Lone Chestnut Tree

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RyanLeClair
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Lone Chestnut Tree

Post by RyanLeClair » Sun Sep 04, 2011 8:41 pm

Right next to Middlebrook Elementary School in Trumbull, Connecticut (a quarter mile from my house) is a small municipal park. I have often gone exploring through the forests there. It's not clear how old the growth is, but some of the individual trees are substantial. I have measured a tulip tree at 3.1 ft. DBH, and there are other tulips out there of equal size. A large red oak was 3.5 ft. thick when I measured it three years ago. In addition, the forest floor is dotted with many large logs, which suggests some age. Someday I'll see if I can get the exact date when the land was set aside as a park.

Anyways, while meandering through the woods recently I came across a substantial American chestnut tree. There is plenty of chestnut growth around my house, but the lot of it is nothing more than basal sprouts. Such was not the case with this plant. It is a genuine tree.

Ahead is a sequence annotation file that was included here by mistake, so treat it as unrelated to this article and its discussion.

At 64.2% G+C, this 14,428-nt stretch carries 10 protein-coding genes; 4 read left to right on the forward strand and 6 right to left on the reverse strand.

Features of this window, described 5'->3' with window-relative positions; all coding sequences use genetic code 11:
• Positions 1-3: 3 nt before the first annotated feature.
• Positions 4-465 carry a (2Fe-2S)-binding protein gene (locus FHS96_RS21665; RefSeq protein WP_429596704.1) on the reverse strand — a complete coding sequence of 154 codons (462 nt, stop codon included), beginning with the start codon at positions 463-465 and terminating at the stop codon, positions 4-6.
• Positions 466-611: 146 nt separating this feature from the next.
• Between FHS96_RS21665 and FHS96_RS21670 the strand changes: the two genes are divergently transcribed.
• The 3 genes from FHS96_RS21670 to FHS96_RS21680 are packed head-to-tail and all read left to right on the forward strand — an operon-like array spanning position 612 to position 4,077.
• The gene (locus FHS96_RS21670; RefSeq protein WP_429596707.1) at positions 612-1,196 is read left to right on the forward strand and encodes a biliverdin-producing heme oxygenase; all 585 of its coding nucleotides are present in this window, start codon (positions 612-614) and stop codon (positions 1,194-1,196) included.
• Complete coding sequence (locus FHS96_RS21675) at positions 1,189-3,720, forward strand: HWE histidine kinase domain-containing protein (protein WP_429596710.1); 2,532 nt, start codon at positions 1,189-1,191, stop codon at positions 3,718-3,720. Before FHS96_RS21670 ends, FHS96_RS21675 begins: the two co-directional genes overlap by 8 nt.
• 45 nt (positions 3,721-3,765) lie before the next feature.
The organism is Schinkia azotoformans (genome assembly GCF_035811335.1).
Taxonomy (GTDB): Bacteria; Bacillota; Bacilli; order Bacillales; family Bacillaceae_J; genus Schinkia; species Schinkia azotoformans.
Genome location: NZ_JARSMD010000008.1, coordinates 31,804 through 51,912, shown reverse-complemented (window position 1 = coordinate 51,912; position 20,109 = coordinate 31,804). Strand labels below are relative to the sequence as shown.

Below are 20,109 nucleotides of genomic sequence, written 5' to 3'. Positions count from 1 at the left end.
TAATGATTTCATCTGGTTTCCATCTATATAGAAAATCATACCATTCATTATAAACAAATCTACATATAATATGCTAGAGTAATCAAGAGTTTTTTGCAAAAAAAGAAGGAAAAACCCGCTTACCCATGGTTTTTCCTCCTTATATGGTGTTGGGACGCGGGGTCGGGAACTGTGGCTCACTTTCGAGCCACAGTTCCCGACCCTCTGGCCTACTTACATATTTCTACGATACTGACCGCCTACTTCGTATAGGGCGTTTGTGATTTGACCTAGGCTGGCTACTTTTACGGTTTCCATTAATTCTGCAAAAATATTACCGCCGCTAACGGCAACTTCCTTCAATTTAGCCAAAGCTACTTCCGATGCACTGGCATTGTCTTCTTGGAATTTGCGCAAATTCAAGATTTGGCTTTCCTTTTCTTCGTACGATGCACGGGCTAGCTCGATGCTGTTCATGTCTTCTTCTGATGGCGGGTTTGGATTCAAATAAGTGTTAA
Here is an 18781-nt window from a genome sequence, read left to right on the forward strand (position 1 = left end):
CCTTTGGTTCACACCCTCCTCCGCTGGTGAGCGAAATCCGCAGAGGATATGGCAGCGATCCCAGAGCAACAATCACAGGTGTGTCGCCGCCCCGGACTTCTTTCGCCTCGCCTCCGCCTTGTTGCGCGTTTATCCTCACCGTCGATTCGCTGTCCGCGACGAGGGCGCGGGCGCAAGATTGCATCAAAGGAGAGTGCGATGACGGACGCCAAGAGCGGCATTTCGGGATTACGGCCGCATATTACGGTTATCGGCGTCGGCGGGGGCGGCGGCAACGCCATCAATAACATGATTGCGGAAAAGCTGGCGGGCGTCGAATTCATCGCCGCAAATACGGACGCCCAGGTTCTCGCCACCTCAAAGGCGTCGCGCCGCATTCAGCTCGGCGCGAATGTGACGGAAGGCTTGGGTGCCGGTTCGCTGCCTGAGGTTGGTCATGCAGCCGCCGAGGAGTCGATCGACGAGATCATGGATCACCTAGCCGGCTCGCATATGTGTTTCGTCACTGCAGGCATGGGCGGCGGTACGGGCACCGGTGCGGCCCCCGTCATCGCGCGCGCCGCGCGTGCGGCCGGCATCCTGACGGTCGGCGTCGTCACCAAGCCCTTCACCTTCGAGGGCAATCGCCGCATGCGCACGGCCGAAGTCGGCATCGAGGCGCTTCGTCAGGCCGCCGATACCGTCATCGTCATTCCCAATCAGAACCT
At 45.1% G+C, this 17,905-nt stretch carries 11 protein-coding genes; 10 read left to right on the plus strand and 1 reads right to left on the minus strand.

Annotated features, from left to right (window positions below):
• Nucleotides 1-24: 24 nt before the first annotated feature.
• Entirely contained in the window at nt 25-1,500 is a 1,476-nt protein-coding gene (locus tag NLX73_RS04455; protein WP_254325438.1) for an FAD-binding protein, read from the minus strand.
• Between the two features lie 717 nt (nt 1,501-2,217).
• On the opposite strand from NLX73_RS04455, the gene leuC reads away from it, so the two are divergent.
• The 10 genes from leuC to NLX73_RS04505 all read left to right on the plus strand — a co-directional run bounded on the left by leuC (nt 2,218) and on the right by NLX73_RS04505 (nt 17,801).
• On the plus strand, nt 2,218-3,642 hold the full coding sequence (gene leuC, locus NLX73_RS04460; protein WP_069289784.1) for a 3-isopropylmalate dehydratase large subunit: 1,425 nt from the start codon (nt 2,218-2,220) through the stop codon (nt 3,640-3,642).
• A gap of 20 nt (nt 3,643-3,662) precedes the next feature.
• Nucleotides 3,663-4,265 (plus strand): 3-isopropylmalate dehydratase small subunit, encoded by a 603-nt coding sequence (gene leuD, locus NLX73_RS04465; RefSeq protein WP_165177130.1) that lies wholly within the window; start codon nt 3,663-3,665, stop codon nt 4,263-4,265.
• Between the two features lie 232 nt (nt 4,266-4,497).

As for the measurements, I didn't do the height. First thing, I'm not very experienced when it comes to doing the heights of deciduous trees. Secondly, this particular chestnut has an odd shape -- it leans heavily towards a sunny opening in the canopy. If I had measured it though it probably would have come out in the 20 ft. range. I did get a CBH, though: 22 in.
Attachments
Castanea dentata leaf
Castanea dentata leaf
Chestnut Tree 013.JPG
22 inch CBH -- not just a sprout
22 inch CBH -- not just a sprout
Leaning Chestnut tree
Leaning Chestnut tree

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James Parton
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Re: Lone Chestnut Tree

Post by James Parton » Sun Sep 04, 2011 10:37 pm

Ryan,

Congratulations on finding a decent American Chestnut. They certainly are not that common that size.
James E Parton
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New Order of Druids

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RyanLeClair
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Re: Lone Chestnut Tree

Post by RyanLeClair » Sun Sep 04, 2011 11:19 pm

Thank you James, I can see why this is one of your favorite species, it's wonderful.

At what age do chestnuts start producing nuts? It would be neat to raise a seedling from this tree. Blight-resistant specimens are needed.

--Ryan

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edfrank
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Re: Lone Chestnut Tree

Post by edfrank » Mon Sep 05, 2011 2:15 pm

Ryan,